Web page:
Puzzle Trouble

The most popular form of chess training has a huge problem

If there’s one thing every chess player does, apart from playing, it’s puzzles. The idea of a chess puzzle is so commonplace that it’s easy to think of them as somehow preordained, but in fact they have specific and somewhat arbitrary requirements, especially that one and only one move leads to a big advantage.

Most chess positions don’t fit this description. There are about 40 moves in an average chess game. Working by hand, I’ve found I average about one “good puzzle” per game. Computer algorithms can take ten games or more to find a single good puzzle, depending on how strict their filtering is. When it comes to lichess generating puzzles this is no problem - they host around 100 million games per month, so there’s no shortage of candidates.

But it does present an enormous problem for puzzles as a means of improvement: Can exclusively drilling one specific, unusual type of position prepare you to handle every position?

This problem doesn’t get much attention in discussions on chess improvement. It’s often taken as a given that drilling puzzles will lead to overall improvement. I don’t think I’ve ever heard an explicit justification for why puzzles are supposed to be the best way to improve your chess, but let’s try to supply one here.

  • In a position with exactly one winning move, it’s extremely important that you find that move. In this sense puzzles can be justified as training for high leverage opportunities.

  • In positions with many equivalently good moves, it doesn’t really matter which you play, so long as you play one of them. In other words, not only are puzzle-type positions especially important, the reverse is true as well, non-puzzle positions are less important.

  • Puzzles allow you to work on chess without the stress of playing a full game. Your ego is not on the line as much as when you’re competing against another person.

  • Puzzles are very time-flexible, you can do them for as long or as short as you want.

  • Puzzles have a clear answer, which means you can get immediate and unambiguous feedback on your performance. This is often understood to be a key element of deliberate practice.

I believe these justifications for puzzles make sense, as far as they go, but they don’t rule out the central problem: a method where you only train on a small, artificially selected subset of positions cannot prepare you to handle every position you’ll encounter in a game.

For these reasons puzzles deserve a place as part of your training program, but they shouldn’t be the whole program. You need to learn how to handle non-puzzle positions, which, after all, are most positions.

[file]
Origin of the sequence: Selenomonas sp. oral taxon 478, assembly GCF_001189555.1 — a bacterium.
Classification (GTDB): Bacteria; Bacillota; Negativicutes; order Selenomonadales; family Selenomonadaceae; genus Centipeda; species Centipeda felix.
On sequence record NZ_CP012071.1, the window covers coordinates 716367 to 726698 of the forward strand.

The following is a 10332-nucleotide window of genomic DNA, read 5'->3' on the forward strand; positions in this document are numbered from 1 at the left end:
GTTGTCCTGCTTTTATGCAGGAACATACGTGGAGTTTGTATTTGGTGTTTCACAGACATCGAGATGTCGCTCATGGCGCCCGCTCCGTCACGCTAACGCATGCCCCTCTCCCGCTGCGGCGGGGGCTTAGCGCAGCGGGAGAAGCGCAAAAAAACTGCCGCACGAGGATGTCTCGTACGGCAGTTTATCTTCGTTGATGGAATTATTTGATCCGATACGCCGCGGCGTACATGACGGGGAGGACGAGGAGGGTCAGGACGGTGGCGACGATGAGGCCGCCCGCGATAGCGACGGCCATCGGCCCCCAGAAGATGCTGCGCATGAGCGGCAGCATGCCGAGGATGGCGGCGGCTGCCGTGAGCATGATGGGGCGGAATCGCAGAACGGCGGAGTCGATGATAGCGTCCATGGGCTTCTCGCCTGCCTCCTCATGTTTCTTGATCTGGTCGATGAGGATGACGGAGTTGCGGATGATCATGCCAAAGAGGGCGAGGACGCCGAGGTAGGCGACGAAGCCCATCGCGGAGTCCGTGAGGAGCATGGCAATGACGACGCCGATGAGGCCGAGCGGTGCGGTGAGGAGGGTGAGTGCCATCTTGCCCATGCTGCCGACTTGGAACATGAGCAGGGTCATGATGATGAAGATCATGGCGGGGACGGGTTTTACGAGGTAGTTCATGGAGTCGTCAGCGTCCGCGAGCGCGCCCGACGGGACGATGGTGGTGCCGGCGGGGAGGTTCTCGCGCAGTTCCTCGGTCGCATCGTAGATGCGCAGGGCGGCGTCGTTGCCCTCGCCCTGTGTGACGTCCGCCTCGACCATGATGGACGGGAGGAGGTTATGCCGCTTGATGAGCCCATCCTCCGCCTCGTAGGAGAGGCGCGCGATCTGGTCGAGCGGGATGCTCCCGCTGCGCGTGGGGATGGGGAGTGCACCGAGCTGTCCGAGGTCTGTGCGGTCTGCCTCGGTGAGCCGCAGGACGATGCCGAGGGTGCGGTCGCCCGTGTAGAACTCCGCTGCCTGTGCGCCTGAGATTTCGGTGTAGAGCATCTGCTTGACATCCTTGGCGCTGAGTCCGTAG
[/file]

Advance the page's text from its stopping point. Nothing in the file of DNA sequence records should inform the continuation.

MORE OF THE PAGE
A few caveats. First, when I talk about puzzles, I’m thinking about the sort of relatively quick, straightforward puzzles you’ll encounter in Puzzle Rush or lichess puzzles. If we expand the definition of puzzles to include more challenging positions, positions without a win, or positions with multiple solutions, at some point we’re just talking about analyzing, which is a much bigger part of chess.

Second, the advice to deemphasize puzzles applies most to intermediate players. For beginning players, doing a lot of puzzles early on can be an effective way to get up to speed. In contrast, advanced players usually understand that puzzles alone are unlikely to propel them to further improvement. It’s at the intermediate level where you’re most likely to find players who are much better at puzzles than they are at chess.

The downside of spending too much time on puzzles is you end up trying to apply puzzle-solving techniques to every position. When all you’ve got is a hammer everything looks like a nail. Many players suffer from puzzlitis, which presents with

  • Looking for forcing moves in every position.

  • Becoming confused or discouraged when you can’t find a clear win.

  • Going for aggressive moves even when your analysis indicates they won’t work, because you don’t know what else to do.

The cure for puzzlitis is to play the whole game. As a road to chess improvement, playing whole games of chess is regarded with suspicion by adults, possibly because it’s too fun and possibly because it’s too obvious. But if you want to improve at chess, you need to play a lot of chess. Another good route is to review whole master games. As with playing, you’ll encounter all the types of positions that occur in a real game.

Puzzles can work as part of a balanced training program, but their position as the default way to work on chess for large numbers of players has more to do with convenience than effectiveness. If you want to beat tough opponents, you need to be ready to handle all the positions you’ll encounter in a game, not just the kind of positions that go in puzzles.